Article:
John M. Halley

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Many ecologists believe birds disappear from tropical forest fragments because they are poor dispersers. We test this idea using a spatially explicit capture data base from the Biological Dynamics of Forest Fragments Project near Manaus, Brazil. We measure bird movements directly, over relatively large scales of space and time, both before and after(More)
The species-area relationship (SAR) predicts that smaller areas contain fewer species. This is the basis of the SAR method that has been used to forecast large numbers of species committed to extinction every year due to deforestation. The method has a number of issues that must be handled with care to avoid error. These include the functional form of the(More)
The features of 1/f-noise processes offer important new insights into the field of population biology, greatly helping our quest for understanding and for prediction of ecological processes. 1/f-noises account quite satisfactorily for the observed nature of ecological fluctuations. This article reviews the application of 1/f-noise processes to ecology.(More)
We compared the potential allelopathic activity of 47 monoterpe- noids of different chemical groups, by estimating their effect on seed germination and subsequent growth of Lactuca sativa seedlings. Apart from individual compounds, eleven pairs at different proportions were also tested. As a group, the hydrocarbons, except for (+)-3-carene, were the least(More)
The worldwide loss of natural habitats leads not only to the loss of habitat-endemic species but also to further and protracted extinctions in the reduced areas that remain. How rapid is this process? We use the neutral theory of biodiversity to answer this question, and we compare the results taken with observed rates of avifaunal extinctions. In the(More)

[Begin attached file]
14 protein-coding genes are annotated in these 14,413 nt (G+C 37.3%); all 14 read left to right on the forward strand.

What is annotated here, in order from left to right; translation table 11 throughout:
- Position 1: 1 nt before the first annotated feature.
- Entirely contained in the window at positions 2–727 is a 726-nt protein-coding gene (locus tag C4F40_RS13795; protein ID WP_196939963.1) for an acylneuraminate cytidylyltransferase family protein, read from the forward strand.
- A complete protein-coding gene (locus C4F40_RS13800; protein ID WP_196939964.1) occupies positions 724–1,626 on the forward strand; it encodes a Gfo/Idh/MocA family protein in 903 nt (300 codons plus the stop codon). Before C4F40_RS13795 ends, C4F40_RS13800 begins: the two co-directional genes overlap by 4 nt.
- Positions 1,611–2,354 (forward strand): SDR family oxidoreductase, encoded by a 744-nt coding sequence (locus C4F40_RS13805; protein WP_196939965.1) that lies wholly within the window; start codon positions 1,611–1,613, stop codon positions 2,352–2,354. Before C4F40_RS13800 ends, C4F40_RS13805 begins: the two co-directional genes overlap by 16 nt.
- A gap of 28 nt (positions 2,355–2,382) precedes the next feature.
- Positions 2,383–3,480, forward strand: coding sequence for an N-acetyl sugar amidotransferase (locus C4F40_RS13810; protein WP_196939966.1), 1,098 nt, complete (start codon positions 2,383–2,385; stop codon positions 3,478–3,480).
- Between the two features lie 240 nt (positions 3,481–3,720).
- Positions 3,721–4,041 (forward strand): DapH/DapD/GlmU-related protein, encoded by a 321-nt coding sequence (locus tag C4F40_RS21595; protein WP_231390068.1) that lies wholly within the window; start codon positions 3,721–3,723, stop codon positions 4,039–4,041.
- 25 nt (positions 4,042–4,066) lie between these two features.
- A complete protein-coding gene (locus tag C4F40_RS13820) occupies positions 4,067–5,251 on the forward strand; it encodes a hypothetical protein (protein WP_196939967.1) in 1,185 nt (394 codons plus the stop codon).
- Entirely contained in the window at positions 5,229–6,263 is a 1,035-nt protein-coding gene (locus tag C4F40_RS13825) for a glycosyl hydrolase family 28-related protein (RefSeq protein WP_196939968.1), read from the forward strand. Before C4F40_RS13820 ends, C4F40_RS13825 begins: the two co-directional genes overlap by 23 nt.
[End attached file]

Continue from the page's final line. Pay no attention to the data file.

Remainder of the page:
We studied the structure and diversity of the phyllosphere bacterial community of a Mediterranean ecosystem, in summer, the most stressful season in this environment. To this aim, we selected nine dominant perennial species, namely Arbutus unedo, Cistus incanus, Lavandula stoechas, Myrtus communis, Phillyrea latifolia, Pistacia lentiscus, Quercus coccifera(More)
The aim of this study was to estimate the amount of pollen produced by anemophilous woody taxa with allergenic properties and with considerable contribution in the concentration of pollen in the air of a Mediterranean city (Thessaloniki, Greece). The taxa selected are Corylus avellana, Cupressus sempervirens var. horizontalis and var. pyramidalis, Olea(More)
In this paper, we present a novel approach for using ecological heterogeneity in reserve design. We measured five ecological heterogeneity indices (EHI) and we used a database of six biological groups (woody plants, orchids, orthopterans, aquatic and terrestrial herpetofauna and passerine birds) across 30 sites in a Mediterranean reserve (Greece). We found(More)
Very little is known about the impact of climate change on fungi and especially on spore production. Fungal spores can be allergenic, thus being important for human health. The aim of this study was to investigate how climate change influences the responsive ability of fungi by simulating differing environmental regimes. Fungal species with high spore(More)